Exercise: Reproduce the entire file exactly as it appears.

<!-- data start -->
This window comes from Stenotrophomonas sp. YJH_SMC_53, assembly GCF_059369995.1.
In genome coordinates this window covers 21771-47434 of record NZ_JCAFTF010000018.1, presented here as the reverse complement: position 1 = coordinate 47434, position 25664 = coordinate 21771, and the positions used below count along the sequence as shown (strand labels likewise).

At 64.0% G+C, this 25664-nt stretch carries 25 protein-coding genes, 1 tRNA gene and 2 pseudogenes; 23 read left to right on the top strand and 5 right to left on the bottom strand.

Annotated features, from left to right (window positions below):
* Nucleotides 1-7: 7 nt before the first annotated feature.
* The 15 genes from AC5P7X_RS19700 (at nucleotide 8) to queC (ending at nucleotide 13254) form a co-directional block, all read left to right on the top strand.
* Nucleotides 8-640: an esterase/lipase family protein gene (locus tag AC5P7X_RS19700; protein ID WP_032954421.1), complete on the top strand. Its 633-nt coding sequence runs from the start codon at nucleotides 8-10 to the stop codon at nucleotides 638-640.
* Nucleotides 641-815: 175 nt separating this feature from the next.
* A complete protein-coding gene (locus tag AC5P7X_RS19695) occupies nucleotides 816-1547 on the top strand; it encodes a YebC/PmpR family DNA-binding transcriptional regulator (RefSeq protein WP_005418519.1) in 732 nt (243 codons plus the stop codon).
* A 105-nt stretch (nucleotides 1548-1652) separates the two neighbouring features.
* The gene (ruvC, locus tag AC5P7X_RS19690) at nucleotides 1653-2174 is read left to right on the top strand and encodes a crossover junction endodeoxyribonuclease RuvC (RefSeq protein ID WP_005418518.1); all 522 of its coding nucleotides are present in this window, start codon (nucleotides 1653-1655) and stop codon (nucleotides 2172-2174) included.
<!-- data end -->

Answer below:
This window comes from Stenotrophomonas sp. YJH_SMC_53, assembly GCF_059369995.1.
In genome coordinates this window covers 21771-47434 of record NZ_JCAFTF010000018.1, presented here as the reverse complement: position 1 = coordinate 47434, position 25664 = coordinate 21771, and the positions used below count along the sequence as shown (strand labels likewise).

At 64.0% G+C, this 25664-nt stretch carries 25 protein-coding genes, 1 tRNA gene and 2 pseudogenes; 23 read left to right on the top strand and 5 right to left on the bottom strand.

Annotated features, from left to right (window positions below):
* Nucleotides 1-7: 7 nt before the first annotated feature.
* The 15 genes from AC5P7X_RS19700 (at nucleotide 8) to queC (ending at nucleotide 13254) form a co-directional block, all read left to right on the top strand.
* Nucleotides 8-640: an esterase/lipase family protein gene (locus tag AC5P7X_RS19700; protein ID WP_032954421.1), complete on the top strand. Its 633-nt coding sequence runs from the start codon at nucleotides 8-10 to the stop codon at nucleotides 638-640.
* Nucleotides 641-815: 175 nt separating this feature from the next.
* A complete protein-coding gene (locus tag AC5P7X_RS19695) occupies nucleotides 816-1547 on the top strand; it encodes a YebC/PmpR family DNA-binding transcriptional regulator (RefSeq protein WP_005418519.1) in 732 nt (243 codons plus the stop codon).
* A 105-nt stretch (nucleotides 1548-1652) separates the two neighbouring features.
* The gene (ruvC, locus tag AC5P7X_RS19690) at nucleotides 1653-2174 is read left to right on the top strand and encodes a crossover junction endodeoxyribonuclease RuvC (RefSeq protein ID WP_005418518.1); all 522 of its coding nucleotides are present in this window, start codon (nucleotides 1653-1655) and stop codon (nucleotides 2172-2174) included.